My first experience tailgating. Mike does a good job stocking the cooler and cooking some brats. Just when the party is about to get off the hook playing nerf catch with Evan, Mike's Uncle Bill and his friend show up. They brought sandwiches and deny our chips and brats. Just then Zane tries to put the car in reverse. And someone drinks the last root beer. That's about how tailgating seems to go when you have kids and no beer.
The people with beer and no kids, however, seemed to be having a REALLY good time. Different groups of people gather behind trucks or SUV's making all sorts of loud, boisterous noises. I turn around, expecting to find something obviously funny or outrageous going on. Nope. Just some overweight men with their shirts off, beers in hand, throwing bean bags at a piece of wood with a hole in it.
The longer I listen to them hilariously laughing at the fun they are having with bean bags, I begin to believe it must be a super fun game! Part of me starts to get up from my chair determined to head over and join the fun, then I remind myself : bean bags. They are tossing bean bags. It's only fun to them because they are buzzed. Then I sit back down and say to myself 'oh that's right'. I have this conversation with myself a few times. But I might invest in a bean bag game just to be sure I'm not missing out.
I love the energy of a large collection of people in one spot. Add cheering, bright colors, soda, and cotton candy and I am all over it. You like that Oxford Comma? I like to use them. But I understand people are leaning away from using them these days. It's nothing to argue about. Just to write songs about.
We have 2 extra tickets from our neighbors, so we each take a kid and sit apart. Zane immediately complains about wanting to go home. The row in front of us is filled with middle aged men sporting crew cuts and thick necks. Their seats alternate with elementary aged sons that are well versed in shouting and cheering at the same time their dads do, but have no idea why. The man next to me has an adorable son Zane's age. He explains the game step by step as things happen. I do what he is doing to the best of my ability. I pretend to know what is going on and point at the field whenever I finally see the ball. I say something about a 20 yard line and talk a lot about the colors of their team and our team. Then fireworks explode and Zane's heart leaps out of his chest. I catch it, put it back in, and then cover his ears. He actually likes the fireworks best, despite his hyper sensitivity to noise. Thank you autism tendency.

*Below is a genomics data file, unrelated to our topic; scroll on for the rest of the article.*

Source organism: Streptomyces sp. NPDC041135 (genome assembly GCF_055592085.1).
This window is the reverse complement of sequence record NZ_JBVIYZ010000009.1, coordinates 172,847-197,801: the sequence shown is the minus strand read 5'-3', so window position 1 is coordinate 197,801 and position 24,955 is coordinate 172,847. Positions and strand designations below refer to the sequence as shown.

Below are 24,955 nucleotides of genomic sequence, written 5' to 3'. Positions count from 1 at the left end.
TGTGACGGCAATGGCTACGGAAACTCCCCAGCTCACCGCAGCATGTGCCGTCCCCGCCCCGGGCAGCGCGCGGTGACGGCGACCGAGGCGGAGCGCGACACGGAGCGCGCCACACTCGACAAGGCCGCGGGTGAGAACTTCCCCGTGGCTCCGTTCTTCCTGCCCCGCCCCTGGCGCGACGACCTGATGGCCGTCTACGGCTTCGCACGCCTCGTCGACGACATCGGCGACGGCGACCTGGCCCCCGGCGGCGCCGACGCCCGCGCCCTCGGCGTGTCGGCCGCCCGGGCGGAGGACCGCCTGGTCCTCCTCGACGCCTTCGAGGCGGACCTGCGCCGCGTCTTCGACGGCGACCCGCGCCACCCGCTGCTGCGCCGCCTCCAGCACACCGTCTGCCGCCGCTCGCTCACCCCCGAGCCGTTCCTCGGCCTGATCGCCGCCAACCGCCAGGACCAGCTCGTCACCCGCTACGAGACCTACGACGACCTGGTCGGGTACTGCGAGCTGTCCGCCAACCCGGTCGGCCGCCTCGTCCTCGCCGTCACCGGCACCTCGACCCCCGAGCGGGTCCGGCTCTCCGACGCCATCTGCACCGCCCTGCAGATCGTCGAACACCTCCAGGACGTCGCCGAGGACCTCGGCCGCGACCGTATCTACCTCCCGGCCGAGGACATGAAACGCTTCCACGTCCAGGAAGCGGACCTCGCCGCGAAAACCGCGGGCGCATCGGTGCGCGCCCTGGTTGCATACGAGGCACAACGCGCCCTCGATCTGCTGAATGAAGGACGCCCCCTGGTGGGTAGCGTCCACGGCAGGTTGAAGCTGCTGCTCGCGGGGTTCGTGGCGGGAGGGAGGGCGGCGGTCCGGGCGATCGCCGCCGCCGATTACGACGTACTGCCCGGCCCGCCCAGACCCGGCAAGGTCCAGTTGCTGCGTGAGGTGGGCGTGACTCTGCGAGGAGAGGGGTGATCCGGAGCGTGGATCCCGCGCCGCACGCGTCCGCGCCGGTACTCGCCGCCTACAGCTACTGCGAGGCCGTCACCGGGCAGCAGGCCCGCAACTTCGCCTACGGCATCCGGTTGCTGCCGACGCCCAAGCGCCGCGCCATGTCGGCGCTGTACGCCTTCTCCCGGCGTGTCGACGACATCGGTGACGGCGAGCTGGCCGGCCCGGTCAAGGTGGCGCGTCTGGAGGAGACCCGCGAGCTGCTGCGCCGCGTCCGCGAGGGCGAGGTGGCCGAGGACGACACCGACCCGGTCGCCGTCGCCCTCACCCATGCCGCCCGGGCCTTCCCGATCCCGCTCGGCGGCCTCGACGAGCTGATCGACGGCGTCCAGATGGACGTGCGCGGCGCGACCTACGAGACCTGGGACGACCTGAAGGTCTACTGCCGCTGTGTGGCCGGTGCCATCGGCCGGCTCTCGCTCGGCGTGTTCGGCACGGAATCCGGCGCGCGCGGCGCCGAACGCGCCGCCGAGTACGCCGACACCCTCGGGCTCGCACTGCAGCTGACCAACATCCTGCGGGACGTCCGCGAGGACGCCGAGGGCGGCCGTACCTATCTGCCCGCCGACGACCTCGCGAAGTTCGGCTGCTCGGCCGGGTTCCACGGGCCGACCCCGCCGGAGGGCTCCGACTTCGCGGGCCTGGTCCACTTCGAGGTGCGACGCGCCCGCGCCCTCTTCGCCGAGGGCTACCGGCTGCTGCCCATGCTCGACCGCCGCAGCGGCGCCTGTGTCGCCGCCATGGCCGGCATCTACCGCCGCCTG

He pulls at his blue cotton candy while I wonder if we look like a family with this guy next to us. We are good friends until he denies me the seat switch for Mike and Evan to join us. Something about enjoying the arm rests. Whatever. PANSY! Now I like him less. And I want his team to lose. Badly.
More fireworks! More of Zane complaining. He needs a drink to wash down the fluffy blue sugar. We make our way down to Mike's row. He's in the middle. I shout out for a guy to tap his shoulder. Once I have his eye, I make the international sign for PIMP by rubbing my thumb and fingers together so he can pass on over some money. People think it's funny. I secretly wish I painted our faces half maroon and half gold, but with a stripe of green down the middle just to be confusing.
Sparky is the name of the Sun Devil's mascot, which is so dumb to me. Why can't it just be a devil? Sparky sounds weak. Whenever the other team scores he does push-ups. This means nothing to the crowd. Except the lady 2 rows behind us. Who counts the push-ups out loud the way you would teach a classroom of 5 year olds how to count. Does she know she is the only one counting out loud? I never turn around to see her face. In my mind she has on a pink cardigan and pearl earrings. I don't hear her voice any other time during the game.
Each time I cross my legs my foot accidentally kicks the guy in front of me right in his crack. I lean forward to apologize every time, but he never acknowledges. I wonder if he likes it? It is hot out, I have to switch my legs a lot. I honestly think it happens 7 times. Hard.
Mike's seat neighbors trade us tickets so we get to sit as a family. I enjoy holding Evan as he falls asleep in my arms under the giant, yellow moon. Zane dives into his cup of ice. I love to see Mike's smile as his team scores and little tufts of breeze cool us as night sets in.
It turns out, that guy is right about the seats with arm rests. They ARE way more comfy.